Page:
Penny Penniworth

Off-Broadway, Play, Comedy

Location: TADA! Theatre

Christopher Borg, Jamie Heinlein, Jason O'Connell and Ellen Reilly in Penny Penniworth.

BOTTOM LINE:  A fun-filled evening of Dickensian hijinx with great performances.

Penny Penniworth, written by Chris Weikel and produced by Emerging Artists Theatre (EAT), puts the meaning back in the theater review cliché "A delightful romp!" The production truly epitomizes the term: it is energetic, silly, funny, surprising, whimsical, and a fantastic, virtuosic display of actorly transformational ability. It does not have any pretensions of being serious, meaningful or important- at least not in terms of subject matter. The importance of the piece is as a reminder of the pleasures of live theatrical performance, particularly of watching talented actors twist, turn and tweak themselves into character after character. In this production four actors play at least 10 characters of radically different age, physicality and gender, sometimes at the same time with the aid of only their own finely-tuned instruments and a simple costuming device that alters a woman's skirt into a man's cloak and vice versa.

The play, receiving its first off-Broadway production (it has been produced off-off-Broadway several times since it was first premiered by EAT in 2002), is a fast-paced and loving satire of Dickensian literary conventions. It cleverly plays with the vocabulary, character types and plot conventions of the great English writer, leaving out only the investment in time required to experience his masterworks in written form (1000 pages anyone?). This play crams a whole novel's worth of plot twists (some surprising, others predictable) into 90 minutes. In contrast, the Royal Shakespeare production of Nicholas Nickleby clocked in at eight hours long. Although Penny Penniworth will certainly appeal to Dickens-lovers, Anglophiles and Victorianists, one does not have to love the genre to love the play. If you enjoy excellent physical comedy and clear and concise staging, finessed by director Mark Finley, you will certainly enjoy this show.

Directed and performed by long-term members of EAT, which has been serving up theater and supporting emerging playwrights for over 15 years, the show is a testament to the professionalism of small New York theater companies. However, though EAT and other groups continuously mount worthwhile theater, getting audiences is tough. Sadly, there were only about 15 people in a house that seats at 110 on the night that I attended the show. Before the show, artistic director Paul Adams gave a heartfelt curtain speech acknowledging the hard times for non-profit theater companies and asking audience members to tell five friends about the play (if we enjoyed it). New York residents and theater aficionados know that the there is great theater taking place all over the city. Unfortunately, we get complacent, and along with the average out-of-towner, we stick to Broadway and its closely affiliated and heavily funded Off-Broadway cousins like the Public, Second Stage, etc. Certainly venturing off the grid can be a hit or miss proposition, but there is also potentially a lot of fun to be had in doing so, in addition to the satisfaction of discovering a hidden gem, such as Penny Penniworth.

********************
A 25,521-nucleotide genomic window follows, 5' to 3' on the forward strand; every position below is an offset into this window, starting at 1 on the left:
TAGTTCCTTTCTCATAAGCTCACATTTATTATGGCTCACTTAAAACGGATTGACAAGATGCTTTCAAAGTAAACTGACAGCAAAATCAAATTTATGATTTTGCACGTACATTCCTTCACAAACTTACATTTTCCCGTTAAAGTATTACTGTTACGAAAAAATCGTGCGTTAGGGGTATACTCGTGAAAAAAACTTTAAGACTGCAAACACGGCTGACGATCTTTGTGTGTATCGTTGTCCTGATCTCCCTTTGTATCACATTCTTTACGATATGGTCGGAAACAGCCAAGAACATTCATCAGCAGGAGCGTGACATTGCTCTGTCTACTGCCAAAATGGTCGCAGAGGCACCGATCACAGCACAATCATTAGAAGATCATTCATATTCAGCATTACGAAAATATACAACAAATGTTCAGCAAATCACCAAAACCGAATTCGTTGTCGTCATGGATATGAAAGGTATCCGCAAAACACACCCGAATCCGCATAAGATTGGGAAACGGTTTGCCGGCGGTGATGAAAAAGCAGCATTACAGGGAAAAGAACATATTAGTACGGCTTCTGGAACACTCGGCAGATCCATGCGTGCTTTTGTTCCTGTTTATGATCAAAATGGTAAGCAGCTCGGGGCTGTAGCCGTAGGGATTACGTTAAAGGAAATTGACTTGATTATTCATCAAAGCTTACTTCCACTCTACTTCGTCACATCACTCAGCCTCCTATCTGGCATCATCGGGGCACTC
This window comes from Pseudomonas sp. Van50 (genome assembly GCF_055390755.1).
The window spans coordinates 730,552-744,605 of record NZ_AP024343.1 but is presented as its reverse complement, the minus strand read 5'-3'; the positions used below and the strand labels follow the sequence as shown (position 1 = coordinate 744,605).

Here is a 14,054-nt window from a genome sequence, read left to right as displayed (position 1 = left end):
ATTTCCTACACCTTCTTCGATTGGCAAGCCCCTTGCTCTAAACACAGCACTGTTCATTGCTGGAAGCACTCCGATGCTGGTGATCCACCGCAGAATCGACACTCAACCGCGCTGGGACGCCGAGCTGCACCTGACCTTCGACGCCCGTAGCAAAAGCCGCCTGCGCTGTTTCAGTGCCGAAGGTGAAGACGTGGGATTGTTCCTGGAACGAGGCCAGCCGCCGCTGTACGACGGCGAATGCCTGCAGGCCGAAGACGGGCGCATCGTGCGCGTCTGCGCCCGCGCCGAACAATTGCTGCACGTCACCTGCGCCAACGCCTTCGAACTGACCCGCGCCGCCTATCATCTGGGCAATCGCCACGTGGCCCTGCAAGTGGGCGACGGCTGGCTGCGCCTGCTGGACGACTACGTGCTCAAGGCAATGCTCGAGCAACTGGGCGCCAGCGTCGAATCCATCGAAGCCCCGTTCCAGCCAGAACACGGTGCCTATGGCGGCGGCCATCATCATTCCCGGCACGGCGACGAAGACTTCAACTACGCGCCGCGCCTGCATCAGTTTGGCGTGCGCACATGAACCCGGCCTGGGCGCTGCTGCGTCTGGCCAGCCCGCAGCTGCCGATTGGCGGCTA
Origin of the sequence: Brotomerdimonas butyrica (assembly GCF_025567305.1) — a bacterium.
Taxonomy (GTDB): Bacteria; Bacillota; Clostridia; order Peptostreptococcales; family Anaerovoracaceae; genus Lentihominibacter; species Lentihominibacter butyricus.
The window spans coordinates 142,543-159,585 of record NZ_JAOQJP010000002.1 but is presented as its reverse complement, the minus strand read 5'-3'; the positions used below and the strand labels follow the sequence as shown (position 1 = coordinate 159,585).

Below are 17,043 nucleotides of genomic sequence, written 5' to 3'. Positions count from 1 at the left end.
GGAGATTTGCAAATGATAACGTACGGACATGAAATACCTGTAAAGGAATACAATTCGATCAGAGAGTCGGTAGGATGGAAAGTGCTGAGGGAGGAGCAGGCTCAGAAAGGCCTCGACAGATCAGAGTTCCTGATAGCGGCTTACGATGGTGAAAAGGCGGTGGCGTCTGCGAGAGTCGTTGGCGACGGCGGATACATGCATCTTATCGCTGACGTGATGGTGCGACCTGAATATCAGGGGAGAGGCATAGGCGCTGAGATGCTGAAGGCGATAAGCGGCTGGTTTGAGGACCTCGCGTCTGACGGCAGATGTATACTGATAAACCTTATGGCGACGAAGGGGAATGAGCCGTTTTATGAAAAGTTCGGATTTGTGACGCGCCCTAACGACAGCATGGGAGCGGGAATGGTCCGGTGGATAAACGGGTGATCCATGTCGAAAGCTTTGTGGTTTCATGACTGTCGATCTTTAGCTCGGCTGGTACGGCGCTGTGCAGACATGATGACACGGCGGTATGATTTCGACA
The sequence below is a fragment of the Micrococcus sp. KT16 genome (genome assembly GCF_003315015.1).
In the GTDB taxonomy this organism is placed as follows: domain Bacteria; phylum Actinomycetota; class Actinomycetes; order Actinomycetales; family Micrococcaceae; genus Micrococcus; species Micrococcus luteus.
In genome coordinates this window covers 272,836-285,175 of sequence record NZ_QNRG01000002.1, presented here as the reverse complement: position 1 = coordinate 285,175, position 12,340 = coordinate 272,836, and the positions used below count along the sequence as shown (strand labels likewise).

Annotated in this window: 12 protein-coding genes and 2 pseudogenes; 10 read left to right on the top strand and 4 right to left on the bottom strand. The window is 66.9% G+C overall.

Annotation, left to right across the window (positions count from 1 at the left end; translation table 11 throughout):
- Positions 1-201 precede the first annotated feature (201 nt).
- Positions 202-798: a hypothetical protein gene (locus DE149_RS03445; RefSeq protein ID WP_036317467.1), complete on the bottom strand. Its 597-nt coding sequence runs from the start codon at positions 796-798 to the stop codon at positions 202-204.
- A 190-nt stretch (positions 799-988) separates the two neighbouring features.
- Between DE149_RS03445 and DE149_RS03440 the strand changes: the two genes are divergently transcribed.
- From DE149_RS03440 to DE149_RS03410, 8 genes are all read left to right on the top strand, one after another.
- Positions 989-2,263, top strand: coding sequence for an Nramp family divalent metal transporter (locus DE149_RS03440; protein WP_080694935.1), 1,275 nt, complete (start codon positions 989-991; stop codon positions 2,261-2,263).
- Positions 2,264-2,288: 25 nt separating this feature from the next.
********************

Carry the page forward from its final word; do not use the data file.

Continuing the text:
(Penny Penniworth plays at the TADA! Theatre, 15 West 28th Street, 2nd Floor, through November 1. Performances are Wednesday through Saturday at 8pm, Sundays at 3pm, and Mondays at 7pm. The show runs under 90 minutes with no intermission. There is no late seating. Tickets are $35 with a limited number of $20 student rush tickets available 30 minutes before curtain. For tickets and show information visit or call 800-838-3006.)